elections

The Oklahoma State Election Board is heading into this week's candidate filing period with the possibility of thousands of teachers, students and education supporters still rallying at the Capitol.

In preparation of the crowds, officials are moving the filing location from the second floor of the capitol down to just inside the west entrance on the ground level, in order to avoid crowds possibly still packed in the area.

The massive spending bill President Trump signed into law on Friday includes enough money to replace voting machines that leave no paper trail, a top priority for many election officials and cybersecurity experts. But according to a new analysis, it seems unlikely that's how the money will be spent.

This Week in Oklahoma Politics, KOSU's Michael Cross talks with Republican Political Consultant Neva Hill and sitting in for Ryan Kiesel is Oklahoma City Democratic Representative Forrest Bennett about approval by the State Supreme Court for an initiative petition which if it gets enough signatures and passed by voters would increase gross production taxes to 7% to pay for teacher raises, several proposals get pushed at the State Capitol in an attempt to avoid a teacher walkout & the chairman of the Senate Appropriations Committee tells the director of the Department of Corrections ther

Updated at 3:46 p.m. EDT

State elections officials need more funding and better safeguards against cyberattacks in order to prepare to defend the 2018 midterm elections, according to new Senate intelligence committee recommendations on Tuesday.

The Federal Election Commission, better known for deadlocks than decisions, has unanimously agreed to take a first step against anonymous political advertising on the internet.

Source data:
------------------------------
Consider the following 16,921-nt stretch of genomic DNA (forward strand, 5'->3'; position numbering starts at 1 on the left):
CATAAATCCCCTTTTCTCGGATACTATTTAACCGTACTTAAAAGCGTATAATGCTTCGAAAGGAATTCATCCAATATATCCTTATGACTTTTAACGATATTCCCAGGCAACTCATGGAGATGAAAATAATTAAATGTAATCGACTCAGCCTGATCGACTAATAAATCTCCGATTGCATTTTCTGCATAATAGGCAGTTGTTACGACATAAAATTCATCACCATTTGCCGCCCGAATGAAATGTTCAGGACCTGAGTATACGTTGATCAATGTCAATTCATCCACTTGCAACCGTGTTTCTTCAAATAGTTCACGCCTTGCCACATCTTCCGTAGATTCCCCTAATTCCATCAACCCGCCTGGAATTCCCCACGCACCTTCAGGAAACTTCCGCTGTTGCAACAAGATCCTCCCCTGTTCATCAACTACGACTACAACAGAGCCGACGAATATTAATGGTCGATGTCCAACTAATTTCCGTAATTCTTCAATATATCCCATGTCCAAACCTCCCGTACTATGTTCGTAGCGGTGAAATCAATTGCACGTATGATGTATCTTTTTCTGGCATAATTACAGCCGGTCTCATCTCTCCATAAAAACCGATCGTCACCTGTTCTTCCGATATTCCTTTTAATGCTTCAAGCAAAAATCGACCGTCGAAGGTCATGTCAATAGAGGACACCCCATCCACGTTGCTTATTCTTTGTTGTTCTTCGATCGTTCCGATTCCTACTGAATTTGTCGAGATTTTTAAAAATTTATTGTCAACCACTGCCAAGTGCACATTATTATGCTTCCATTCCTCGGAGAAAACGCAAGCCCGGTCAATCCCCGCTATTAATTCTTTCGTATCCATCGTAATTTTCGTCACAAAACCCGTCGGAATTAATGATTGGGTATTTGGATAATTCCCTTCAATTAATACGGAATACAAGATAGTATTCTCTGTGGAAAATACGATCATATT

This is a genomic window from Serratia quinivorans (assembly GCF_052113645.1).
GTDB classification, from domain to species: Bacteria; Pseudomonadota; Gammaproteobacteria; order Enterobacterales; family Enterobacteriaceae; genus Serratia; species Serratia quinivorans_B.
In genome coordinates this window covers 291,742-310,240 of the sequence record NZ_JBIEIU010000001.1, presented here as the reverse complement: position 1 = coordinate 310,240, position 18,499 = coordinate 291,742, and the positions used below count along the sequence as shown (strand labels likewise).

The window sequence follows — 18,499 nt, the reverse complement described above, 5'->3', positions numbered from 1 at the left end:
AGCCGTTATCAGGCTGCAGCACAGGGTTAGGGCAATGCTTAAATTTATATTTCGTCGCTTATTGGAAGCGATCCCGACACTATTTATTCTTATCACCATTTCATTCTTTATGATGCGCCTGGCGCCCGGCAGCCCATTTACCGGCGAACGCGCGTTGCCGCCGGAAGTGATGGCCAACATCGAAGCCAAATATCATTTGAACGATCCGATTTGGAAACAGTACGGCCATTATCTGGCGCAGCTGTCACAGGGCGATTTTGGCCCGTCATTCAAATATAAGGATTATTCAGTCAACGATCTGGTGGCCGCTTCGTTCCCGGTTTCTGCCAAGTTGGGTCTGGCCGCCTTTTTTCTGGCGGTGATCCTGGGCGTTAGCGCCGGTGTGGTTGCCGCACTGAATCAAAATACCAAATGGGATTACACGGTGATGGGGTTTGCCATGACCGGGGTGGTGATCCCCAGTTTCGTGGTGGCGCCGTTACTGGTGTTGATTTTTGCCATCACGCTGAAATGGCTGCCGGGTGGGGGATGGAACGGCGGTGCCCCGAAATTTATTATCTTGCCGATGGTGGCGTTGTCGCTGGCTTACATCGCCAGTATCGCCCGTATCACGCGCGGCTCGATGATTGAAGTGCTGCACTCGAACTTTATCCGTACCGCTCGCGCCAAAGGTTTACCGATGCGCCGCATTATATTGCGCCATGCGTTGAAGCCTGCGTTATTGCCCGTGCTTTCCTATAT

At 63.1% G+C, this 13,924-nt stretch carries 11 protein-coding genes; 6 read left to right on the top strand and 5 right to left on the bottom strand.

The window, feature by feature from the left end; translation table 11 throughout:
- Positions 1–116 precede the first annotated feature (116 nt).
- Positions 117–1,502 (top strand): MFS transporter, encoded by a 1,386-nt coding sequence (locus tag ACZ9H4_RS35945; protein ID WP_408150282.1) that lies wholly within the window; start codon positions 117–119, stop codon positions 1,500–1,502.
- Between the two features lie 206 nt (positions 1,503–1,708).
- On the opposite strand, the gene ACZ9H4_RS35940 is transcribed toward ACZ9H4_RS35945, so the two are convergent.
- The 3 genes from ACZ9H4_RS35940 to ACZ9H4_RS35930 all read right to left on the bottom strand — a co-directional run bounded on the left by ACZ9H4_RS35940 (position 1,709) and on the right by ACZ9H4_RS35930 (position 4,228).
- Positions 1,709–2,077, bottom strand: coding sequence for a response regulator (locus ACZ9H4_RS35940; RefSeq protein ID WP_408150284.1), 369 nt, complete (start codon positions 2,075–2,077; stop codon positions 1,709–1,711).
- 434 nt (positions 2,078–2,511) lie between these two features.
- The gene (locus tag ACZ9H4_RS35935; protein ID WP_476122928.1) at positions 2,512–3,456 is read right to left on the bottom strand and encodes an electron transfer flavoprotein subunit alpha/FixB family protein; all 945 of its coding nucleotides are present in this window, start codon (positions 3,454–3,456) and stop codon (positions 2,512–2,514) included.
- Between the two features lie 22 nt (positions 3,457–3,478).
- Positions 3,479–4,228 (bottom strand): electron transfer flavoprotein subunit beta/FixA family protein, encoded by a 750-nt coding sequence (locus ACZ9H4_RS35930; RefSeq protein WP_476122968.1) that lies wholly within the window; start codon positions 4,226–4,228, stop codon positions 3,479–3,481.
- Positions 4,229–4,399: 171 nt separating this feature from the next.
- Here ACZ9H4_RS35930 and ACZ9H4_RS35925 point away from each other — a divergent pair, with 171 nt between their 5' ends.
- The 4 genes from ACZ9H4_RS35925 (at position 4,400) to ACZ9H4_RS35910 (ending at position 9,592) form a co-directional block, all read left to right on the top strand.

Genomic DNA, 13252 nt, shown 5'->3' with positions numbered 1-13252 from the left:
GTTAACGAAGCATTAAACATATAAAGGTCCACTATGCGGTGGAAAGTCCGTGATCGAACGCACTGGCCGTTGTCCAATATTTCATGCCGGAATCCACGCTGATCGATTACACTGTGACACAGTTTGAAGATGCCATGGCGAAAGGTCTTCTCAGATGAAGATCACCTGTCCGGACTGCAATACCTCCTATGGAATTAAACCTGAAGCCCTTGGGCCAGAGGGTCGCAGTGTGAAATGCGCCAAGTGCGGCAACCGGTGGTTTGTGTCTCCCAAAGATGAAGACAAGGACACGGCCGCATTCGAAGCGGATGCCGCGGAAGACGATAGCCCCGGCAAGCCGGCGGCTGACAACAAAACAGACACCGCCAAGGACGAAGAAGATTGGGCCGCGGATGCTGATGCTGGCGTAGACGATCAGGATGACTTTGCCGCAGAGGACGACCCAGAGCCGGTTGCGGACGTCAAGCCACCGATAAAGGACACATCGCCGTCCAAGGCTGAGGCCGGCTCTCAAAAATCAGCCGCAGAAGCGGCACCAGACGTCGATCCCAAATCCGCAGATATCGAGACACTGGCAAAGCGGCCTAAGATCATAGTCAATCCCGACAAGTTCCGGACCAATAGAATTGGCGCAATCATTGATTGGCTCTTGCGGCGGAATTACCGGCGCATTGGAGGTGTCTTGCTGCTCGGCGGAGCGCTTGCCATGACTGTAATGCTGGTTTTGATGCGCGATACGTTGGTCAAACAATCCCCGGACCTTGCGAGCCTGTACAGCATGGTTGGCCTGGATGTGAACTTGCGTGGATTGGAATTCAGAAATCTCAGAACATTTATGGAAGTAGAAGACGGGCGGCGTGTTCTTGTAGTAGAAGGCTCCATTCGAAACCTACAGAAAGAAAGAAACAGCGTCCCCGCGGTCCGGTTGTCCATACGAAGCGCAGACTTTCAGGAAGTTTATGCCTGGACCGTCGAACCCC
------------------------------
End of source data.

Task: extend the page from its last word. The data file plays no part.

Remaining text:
The proposed rule deals with disclaimers — the "authorized by" taglines that are mandatory in print, television and radio ads that explicitly support or attack candidates.

Since Gerald Ford, every president has released their tax returns. Except for our current president, that is.

Maryland is the latest state attempting to make the release of tax returns not simply a gesture of transparency by a presidential candidate, but a requirement to run for the job.

America's top spies say to expect more interference in the 2018 elections, but politicians may not have much defense against one of the most potent weapons — their own inboxes.

Updated at 8:15 p.m. ET

A federal grand jury has indicted 13 Russians and three Russian entities in connection with the attack on the 2016 presidential election.

The defendants are "accused of violating U.S. criminal laws in order to interfere with U.S. elections and political processes," according to a statement from the special counsel's office. The indictment charges them with "conspiracy to defraud the United States, three defendants with conspiracy to commit wire fraud and bank fraud, and five defendants with aggravated identity theft."

America's adversaries are circling like coyotes just beyond the light from the campfire, top intelligence officials warn — but that's not the scariest thing to some members of the Senate intelligence committee.

What bothers them is the need to convince people the coyotes are there.

"My problem is, I talk to people in Maine who say, 'the whole thing is a witch hunt and it's a hoax,' because that's what the president told me," said Sen. Angus King, I-Maine.

Updated at 3:52 p.m. ET

Russian influence operations in the United States will continue through this year's midterm elections and beyond, the nation's top spies warned Congress on Tuesday.

Director of National Intelligence Dan Coats told the Senate intelligence committee that Moscow viewed its attack on the 2016 election as decidedly worthwhile given the chaos it has sown compared with its relatively low cost.

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